Artist wall at InterContinental Dusseldorf
InterContinental Dusseldorf opened its doors in 2005, and since then has welcomed guests and visitors locals with the unique Artist Wall that dominates the atrium. The atrium itself makes an impression, with modernist lines and classical columns creating a sense of continuity between past and present.
In recognition of the many creative figures who made Dusseldorf what it is today, the atrium features a huge Artist Wall depicting personalities connected to the city throughout history. “Art and culture play a huge role in our hotel,” says Oliver Büscher, the hotel’s Director of Sales & Marketing. “The Wall itself is unique and part of our DNA.”
One of the most famous and influential artists featured on the Artist Wall is Joseph Beuys. A professor at the Dusseldorf Academy of Art, Beuys repeatedly rebelled against the institution’s entry requirements for students who wanted to join his class until he was spectacularly dismissed in 1972. He went on to become a legend in contemporary art, an enigmatic non-conformist whose works made difficult demands of individuals and society, pushing boundaries of acceptability and paving the way for dissenters and outsiders in the art world and beyond.
Dusseldorf’s Kunstsammlung Nordrhein-Westfalen holds around 80 installations, drawings, and collages created by Beuys between 1944 and 1985. Among the most striking is a piece from 1972 entitled ‘fat up to this level I.’ An arranged environment of three vertical panels and an extending iron rod, the work is emblematic of Beuys’s approach, daring viewers to mentally complete the sculpture while simultaneously questioning our right to do so. The Intercontinental also holds an annual exhibition. Each year, modern photographic works grace the walls of the 11 lift landings, provoking both fascination and inspiration in guests, visitors and staff.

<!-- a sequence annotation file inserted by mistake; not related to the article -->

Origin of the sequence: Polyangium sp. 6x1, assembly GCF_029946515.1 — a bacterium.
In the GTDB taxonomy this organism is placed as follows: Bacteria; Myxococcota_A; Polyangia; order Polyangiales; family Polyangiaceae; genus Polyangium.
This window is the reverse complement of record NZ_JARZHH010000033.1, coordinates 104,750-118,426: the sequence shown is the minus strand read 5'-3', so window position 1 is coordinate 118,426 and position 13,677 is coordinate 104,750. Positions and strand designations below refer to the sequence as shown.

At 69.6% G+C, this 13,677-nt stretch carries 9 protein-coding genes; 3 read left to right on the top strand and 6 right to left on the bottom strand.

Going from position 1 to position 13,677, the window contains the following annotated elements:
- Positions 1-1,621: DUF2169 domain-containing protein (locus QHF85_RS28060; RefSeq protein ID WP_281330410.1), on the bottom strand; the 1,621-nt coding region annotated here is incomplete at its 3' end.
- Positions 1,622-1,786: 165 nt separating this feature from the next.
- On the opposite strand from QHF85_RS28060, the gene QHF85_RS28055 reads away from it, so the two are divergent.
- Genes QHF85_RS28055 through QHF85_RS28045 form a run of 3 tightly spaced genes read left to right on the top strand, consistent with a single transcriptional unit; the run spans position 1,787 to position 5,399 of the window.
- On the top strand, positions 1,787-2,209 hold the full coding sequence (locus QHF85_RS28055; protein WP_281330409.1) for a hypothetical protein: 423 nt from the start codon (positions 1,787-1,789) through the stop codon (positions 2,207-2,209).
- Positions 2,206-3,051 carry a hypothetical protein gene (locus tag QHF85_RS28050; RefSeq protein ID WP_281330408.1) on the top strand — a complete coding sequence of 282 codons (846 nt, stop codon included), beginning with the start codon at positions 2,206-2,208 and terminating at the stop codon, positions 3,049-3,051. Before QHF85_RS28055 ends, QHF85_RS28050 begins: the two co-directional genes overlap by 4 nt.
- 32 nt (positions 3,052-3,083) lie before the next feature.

In all these cases, it’s that unexpected connection with the viewer’s private gaze that holds the power. Art in public, unbound from the safe and roped-off environments of museums and galleries, is more vulnerable, more surprising, more liable to be controversial and more readily critiqued. Art beyond museums takes on a precarious role in relating the ideas and stories of the living, breathing spaces in which it dwells, and perhaps because of that, a more intense one.
To unveil more lesser known art pieces to be seen in living spaces, contact the Concierge teams of some of the newest InterContinental destinations.